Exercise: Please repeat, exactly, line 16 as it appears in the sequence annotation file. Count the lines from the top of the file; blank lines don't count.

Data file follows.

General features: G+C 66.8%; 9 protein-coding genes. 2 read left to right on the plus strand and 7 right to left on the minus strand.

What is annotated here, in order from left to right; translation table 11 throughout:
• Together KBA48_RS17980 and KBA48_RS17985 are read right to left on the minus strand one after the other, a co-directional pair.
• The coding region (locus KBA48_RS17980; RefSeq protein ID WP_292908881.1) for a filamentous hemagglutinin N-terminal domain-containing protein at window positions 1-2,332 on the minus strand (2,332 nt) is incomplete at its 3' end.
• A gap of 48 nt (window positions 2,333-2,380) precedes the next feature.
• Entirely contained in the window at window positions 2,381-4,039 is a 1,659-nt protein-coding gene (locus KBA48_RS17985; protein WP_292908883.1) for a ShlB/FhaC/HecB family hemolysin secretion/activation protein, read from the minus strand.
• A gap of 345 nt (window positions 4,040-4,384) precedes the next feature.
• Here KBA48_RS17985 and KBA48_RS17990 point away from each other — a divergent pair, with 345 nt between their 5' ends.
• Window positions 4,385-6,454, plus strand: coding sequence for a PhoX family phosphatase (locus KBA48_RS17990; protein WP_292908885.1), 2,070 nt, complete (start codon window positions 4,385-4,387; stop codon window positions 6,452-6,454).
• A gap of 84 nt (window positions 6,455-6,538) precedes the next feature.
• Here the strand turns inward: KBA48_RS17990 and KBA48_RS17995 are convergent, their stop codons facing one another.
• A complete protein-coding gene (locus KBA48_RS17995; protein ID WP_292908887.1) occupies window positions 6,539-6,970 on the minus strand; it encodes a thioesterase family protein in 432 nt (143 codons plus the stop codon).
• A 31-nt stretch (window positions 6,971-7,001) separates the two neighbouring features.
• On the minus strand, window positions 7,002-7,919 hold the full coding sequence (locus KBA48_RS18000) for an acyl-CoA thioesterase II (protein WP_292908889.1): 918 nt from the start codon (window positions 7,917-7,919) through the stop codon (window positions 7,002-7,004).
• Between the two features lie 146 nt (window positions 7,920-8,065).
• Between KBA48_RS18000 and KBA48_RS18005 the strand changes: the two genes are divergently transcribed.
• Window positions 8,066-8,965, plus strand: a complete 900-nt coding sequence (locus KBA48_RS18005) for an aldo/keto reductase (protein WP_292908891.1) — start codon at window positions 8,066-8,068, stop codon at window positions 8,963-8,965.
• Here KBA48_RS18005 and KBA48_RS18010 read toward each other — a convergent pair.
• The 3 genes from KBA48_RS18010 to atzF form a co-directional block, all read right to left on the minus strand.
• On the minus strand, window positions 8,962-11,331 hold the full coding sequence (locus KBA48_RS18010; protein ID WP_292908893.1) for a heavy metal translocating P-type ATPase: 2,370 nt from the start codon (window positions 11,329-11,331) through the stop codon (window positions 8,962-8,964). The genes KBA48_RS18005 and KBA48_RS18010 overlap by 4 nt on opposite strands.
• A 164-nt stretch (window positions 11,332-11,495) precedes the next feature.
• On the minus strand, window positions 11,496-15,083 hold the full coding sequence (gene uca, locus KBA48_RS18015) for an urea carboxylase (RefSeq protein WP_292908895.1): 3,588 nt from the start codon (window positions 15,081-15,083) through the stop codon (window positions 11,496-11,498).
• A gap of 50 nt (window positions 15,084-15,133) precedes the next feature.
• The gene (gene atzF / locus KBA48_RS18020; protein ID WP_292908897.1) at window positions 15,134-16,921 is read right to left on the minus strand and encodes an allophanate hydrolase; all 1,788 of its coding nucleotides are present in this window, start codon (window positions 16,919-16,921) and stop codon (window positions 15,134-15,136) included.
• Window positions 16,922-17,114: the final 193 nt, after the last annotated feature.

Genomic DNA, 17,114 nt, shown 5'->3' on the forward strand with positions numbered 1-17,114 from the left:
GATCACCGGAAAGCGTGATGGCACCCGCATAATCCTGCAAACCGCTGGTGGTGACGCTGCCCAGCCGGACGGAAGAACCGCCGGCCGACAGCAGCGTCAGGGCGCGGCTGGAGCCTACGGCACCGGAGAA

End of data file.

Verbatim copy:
• Between KBA48_RS18000 and KBA48_RS18005 the strand changes: the two genes are divergently transcribed.